A SPECIAL NOTE about Advertising and Maintenance of Advertising Records: We continue to see small brokers and lenders making mistakes resulting in large fines, suspensions, or revocation. If this happens to you, it can be outside of a regular audit. The different agencies, both state and federal, have staff assigned to watch what happens in print and electronic media form.

You could run an ad, post a flyer, set up a Facebook page, add your name to Linked In ……….. and if you failed to follow DF or the Safe Act requirements, BOOM.

So the first thing I wanted to say is our staff is trained to review client advertising in all forms before it goes live. Just send it via email and wait for our response.

The second thing is to insure you have a proper Advertising Log Book with samples and a dated log.  Do you?

All of this is part of our Compliance Program. It is built into our fee so you are encouraged to take advantage of us.

Any Questions? Call us at (800) 656-4584.

Nelson A. Locke, Esq.

Compliance Services USA

http://www.expertlenderservices.com

 

 

 

Electronic File Storage – things to consider.

Auditor Auditee 022015

I got a call today from a great client of mine who asked about the things to think about when moving to electronic file storage.

Electronic file storage trips about four switches in my mind. I thought this was a really good question, so here is what I recommend.

 

  1. Be aware that anytime you convert to file storage that is “off site”, most state regulators require you to advise them in writing of where you are sending the files, and what security precautions you are taking to insure we don’t expose our clients to identity theft or other financial crimes. This means write your regulator BEFORE you move to the cloud. Give them the internet service provider you are using and what security practices the provider has in place, such as firewalls, secure transmission protocols; etc. Then if you are a client of ours, file that letter in Book One behind your records retention policy. Easy to find when the regulator comes knocking.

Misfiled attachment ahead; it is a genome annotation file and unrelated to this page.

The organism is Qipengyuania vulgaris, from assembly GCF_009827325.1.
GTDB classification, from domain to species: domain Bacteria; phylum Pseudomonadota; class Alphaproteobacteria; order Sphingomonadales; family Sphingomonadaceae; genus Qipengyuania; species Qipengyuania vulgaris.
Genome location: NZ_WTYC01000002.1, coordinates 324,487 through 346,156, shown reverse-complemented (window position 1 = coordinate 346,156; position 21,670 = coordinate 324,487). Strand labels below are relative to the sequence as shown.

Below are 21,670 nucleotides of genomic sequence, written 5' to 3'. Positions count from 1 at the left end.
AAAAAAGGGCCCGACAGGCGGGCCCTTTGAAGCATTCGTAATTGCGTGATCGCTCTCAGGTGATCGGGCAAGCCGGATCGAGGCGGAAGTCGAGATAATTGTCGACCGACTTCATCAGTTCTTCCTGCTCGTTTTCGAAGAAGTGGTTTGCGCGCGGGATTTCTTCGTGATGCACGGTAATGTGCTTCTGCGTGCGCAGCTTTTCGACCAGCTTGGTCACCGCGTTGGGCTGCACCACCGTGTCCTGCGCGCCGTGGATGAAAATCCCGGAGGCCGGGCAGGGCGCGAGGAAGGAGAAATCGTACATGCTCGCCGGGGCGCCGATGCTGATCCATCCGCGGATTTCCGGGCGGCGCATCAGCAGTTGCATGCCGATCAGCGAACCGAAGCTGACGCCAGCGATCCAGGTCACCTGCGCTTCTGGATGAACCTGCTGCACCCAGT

2. Unless you own the cloud, have your cloud provider return an NDA and Confidentiality Agreement to your company per the guidelines of Gramm Leach Bliley.  You can find a blank NDA in Book One. Keep it in your cloud provider records folder to show you took your records “safeguarding” seriously.
  3. If you use a service that offers to pick up your files, scan for you, and then shred, I have two thoughts.  FIRST – Have the file split into two sections, Section A for internal processing notes and comments that might be irrelevant (or harmful) to an audit – and Section B for the actual loan documents stacked top down from closing all the way to inception. SECOND – Have the service provide you with a certificate of safe handling when you allow them to shred your files after they scan them.

Helpful? Give us a call about anything regulatory. We always have time for new clients. Tons of references. Hope to hear from you soon.

Nelson A. Locke, Esq.

Compliance Services USA

(800) 656-4584

http:/www.expertlenderservices.com

 

 

The CHOICE Act – affects CFPB structure and rule making. NOT the need for strong compliance.

By a vote of 233-188, the House of Representatives passed H.R. 10, the Financial CHOICE Act yesterday.  The bill, often referred to as the Dodd-Frank Act replacement bill, includes an overhaul of the CFPB’s structure and authority and makes significant changes to the rulemaking process followed by the CFPB and federal banking agencies.

As passed by the full House, the bill includes several amendments to the version of the bill passed by the House Financial Services Committee on May 4.  One such amendment is the amendment introduced by House Financial Services Committee Chairman, Jeb Hensarling, to strike the provision which purported to repeal the Durbin AmendmentBased on reports we have seen, it does not appear any of the amendments impact the bill’s provisions dealing with the CFPB.

The bill’s fate in the Senate is very uncertain, with most pundits predicting it will not pass the Senate in its current form.

An update on potential CFPB changes……

Hi folks, please be sure to read all the way to the bottom to see my comment.

Hot off the CFPB presses:

Dovetailing with President Trump’s recent Executive Order requiring a reduction in regulatory burden, on March 21, 2017, a CFPB official remarked at the American Bankers Association Government Relations Summit that the CFPB was planning to start its review of significant mortgage regulations, including the ability to repay/qualified mortgage rule.

The Dodd-Frank Act requires the CFPB to use available evidence and data to assess all of its rules five years after they go into effect to ensure they are meeting the purposes and objectives of Dodd-Frank, and the specific goals of the subject rule.  January 2018 will mark five years since the ability to repay/ qualified mortgage rule was finalized, as well as other key mortgage regulations, in January 2013.